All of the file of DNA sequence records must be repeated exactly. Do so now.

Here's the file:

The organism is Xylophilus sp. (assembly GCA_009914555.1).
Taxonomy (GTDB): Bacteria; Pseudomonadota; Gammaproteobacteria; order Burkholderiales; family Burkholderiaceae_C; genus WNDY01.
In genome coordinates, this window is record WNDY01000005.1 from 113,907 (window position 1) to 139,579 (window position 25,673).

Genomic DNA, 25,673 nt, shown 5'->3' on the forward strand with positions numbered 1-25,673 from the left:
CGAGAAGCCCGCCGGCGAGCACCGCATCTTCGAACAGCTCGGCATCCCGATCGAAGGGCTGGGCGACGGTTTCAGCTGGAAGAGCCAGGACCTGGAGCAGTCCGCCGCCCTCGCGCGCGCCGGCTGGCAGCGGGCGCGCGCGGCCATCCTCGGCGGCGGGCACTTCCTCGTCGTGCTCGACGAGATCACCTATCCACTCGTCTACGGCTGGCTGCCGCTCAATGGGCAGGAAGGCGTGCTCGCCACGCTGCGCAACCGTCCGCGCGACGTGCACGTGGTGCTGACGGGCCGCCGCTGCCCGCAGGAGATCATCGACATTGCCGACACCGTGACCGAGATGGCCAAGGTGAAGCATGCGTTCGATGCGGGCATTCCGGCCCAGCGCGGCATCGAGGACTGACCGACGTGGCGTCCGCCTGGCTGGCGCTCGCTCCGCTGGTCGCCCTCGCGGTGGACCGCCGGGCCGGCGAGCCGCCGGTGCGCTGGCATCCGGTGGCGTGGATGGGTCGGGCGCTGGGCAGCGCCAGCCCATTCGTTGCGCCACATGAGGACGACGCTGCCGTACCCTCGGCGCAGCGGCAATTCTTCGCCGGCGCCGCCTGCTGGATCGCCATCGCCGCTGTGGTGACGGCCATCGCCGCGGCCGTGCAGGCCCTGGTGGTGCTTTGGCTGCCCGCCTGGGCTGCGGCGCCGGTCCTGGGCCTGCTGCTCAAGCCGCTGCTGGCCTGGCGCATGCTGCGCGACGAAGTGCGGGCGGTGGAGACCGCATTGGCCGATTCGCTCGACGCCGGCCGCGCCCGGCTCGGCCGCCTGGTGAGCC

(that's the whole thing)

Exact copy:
The organism is Xylophilus sp. (assembly GCA_009914555.1).
Taxonomy (GTDB): Bacteria; Pseudomonadota; Gammaproteobacteria; order Burkholderiales; family Burkholderiaceae_C; genus WNDY01.
In genome coordinates, this window is record WNDY01000005.1 from 113,907 (window position 1) to 139,579 (window position 25,673).

Genomic DNA, 25,673 nt, shown 5'->3' on the forward strand with positions numbered 1-25,673 from the left:
CGAGAAGCCCGCCGGCGAGCACCGCATCTTCGAACAGCTCGGCATCCCGATCGAAGGGCTGGGCGACGGTTTCAGCTGGAAGAGCCAGGACCTGGAGCAGTCCGCCGCCCTCGCGCGCGCCGGCTGGCAGCGGGCGCGCGCGGCCATCCTCGGCGGCGGGCACTTCCTCGTCGTGCTCGACGAGATCACCTATCCACTCGTCTACGGCTGGCTGCCGCTCAATGGGCAGGAAGGCGTGCTCGCCACGCTGCGCAACCGTCCGCGCGACGTGCACGTGGTGCTGACGGGCCGCCGCTGCCCGCAGGAGATCATCGACATTGCCGACACCGTGACCGAGATGGCCAAGGTGAAGCATGCGTTCGATGCGGGCATTCCGGCCCAGCGCGGCATCGAGGACTGACCGACGTGGCGTCCGCCTGGCTGGCGCTCGCTCCGCTGGTCGCCCTCGCGGTGGACCGCCGGGCCGGCGAGCCGCCGGTGCGCTGGCATCCGGTGGCGTGGATGGGTCGGGCGCTGGGCAGCGCCAGCCCATTCGTTGCGCCACATGAGGACGACGCTGCCGTACCCTCGGCGCAGCGGCAATTCTTCGCCGGCGCCGCCTGCTGGATCGCCATCGCCGCTGTGGTGACGGCCATCGCCGCGGCCGTGCAGGCCCTGGTGGTGCTTTGGCTGCCCGCCTGGGCTGCGGCGCCGGTCCTGGGCCTGCTGCTCAAGCCGCTGCTGGCCTGGCGCATGCTGCGCGACGAAGTGCGGGCGGTGGAGACCGCATTGGCCGATTCGCTCGACGCCGGCCGCGCCCGGCTCGGCCGCCTGGTGAGCC